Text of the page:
Researchers say squid are imitating crabs for feeding purposes.
A team of researchers at the University of Ryukyu, led by Japan's Okamoto Gohei, conducted an experiment in 2011 to observe the unique behavior of squid and confirm it.
The squid, a cephalopod, generally moved his arm like a hermaphrodite movement. The researchers found that squid move in a large aquarium while hunting for food, and thus behave like hermit crabs.
A few years later, this behavior was further investigated by researchers from Japan's Okamoto Kohei and Ryukyu University.
In a video posted in the May issue of the Ecological Behavior Journal, pharaonic cuttlefish showed similar crab-like movements and glowing parts of the skin.
The researchers assumed that squid could behave this way for two reasons: Small crabs do not pose a threat to fish. Squid is therefore to protect itself from other animals that can eat squid, and to be close to prey without being seen.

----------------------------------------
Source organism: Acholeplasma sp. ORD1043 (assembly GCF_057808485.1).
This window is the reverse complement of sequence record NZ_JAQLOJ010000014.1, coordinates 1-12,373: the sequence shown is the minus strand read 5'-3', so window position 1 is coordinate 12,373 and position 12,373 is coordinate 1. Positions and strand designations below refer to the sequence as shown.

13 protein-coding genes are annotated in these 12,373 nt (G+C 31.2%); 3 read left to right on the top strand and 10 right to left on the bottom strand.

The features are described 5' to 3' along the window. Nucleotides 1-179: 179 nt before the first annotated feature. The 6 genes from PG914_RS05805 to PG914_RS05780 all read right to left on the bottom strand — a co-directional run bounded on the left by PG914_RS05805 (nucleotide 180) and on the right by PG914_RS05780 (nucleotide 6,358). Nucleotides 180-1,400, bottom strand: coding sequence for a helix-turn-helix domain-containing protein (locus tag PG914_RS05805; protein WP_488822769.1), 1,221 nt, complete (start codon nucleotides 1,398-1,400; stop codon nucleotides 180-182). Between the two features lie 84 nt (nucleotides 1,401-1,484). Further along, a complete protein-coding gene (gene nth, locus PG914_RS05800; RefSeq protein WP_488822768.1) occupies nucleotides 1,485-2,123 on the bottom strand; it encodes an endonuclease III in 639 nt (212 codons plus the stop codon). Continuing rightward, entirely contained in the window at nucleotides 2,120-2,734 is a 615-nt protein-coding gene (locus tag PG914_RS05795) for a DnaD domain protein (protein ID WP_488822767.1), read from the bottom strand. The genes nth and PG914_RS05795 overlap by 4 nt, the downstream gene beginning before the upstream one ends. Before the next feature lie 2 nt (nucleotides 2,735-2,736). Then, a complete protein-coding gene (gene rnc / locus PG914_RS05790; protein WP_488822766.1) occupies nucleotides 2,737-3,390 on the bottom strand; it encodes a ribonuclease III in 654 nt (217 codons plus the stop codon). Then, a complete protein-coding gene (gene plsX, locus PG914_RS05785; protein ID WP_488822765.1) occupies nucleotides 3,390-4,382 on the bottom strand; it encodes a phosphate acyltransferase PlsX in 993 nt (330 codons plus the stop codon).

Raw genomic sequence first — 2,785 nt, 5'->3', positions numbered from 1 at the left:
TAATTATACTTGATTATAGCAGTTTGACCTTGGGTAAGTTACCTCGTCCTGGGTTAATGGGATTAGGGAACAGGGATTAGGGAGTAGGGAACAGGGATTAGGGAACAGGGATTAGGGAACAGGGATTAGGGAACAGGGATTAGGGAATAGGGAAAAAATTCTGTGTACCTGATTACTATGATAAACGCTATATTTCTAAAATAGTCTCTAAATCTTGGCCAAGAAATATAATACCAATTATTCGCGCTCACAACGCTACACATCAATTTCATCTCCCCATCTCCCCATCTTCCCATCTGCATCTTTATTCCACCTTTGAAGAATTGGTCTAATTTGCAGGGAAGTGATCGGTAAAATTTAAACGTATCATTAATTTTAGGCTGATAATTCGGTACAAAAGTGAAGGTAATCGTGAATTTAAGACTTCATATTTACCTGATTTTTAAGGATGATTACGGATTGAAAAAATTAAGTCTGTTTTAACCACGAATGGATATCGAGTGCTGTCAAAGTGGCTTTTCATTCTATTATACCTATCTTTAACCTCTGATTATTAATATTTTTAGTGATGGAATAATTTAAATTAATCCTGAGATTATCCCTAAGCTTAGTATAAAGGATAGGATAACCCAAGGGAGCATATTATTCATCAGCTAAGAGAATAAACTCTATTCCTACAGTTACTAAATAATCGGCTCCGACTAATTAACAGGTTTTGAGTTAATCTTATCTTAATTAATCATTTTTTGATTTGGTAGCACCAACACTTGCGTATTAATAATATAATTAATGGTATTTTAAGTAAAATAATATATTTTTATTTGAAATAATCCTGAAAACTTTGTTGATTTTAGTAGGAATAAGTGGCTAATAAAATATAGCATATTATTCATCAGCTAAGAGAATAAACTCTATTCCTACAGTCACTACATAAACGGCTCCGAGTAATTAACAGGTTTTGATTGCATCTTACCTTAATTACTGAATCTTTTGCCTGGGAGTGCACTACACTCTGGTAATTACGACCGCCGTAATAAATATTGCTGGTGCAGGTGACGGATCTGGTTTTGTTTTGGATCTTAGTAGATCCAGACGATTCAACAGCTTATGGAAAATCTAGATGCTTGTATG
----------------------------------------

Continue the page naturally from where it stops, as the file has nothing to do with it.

Studies have shown that squid imitating crustacean movements eat twice as many fish and mollusks as squid that are not squid.
What is interesting, however, is that the squid used in the observations were not hatched because they grew up in the lab.
Nakajima Ruta wondered whether this was learned through actual direct observation or was genetically programmed?
"This kind of new information makes us interested in the complex behavior and intelligence of animals," he said.
Nakajima is now investigating environmental factors for squid's behavior. He theorizes that squid have observed crustaceans and learned behavior at the embryonic stage.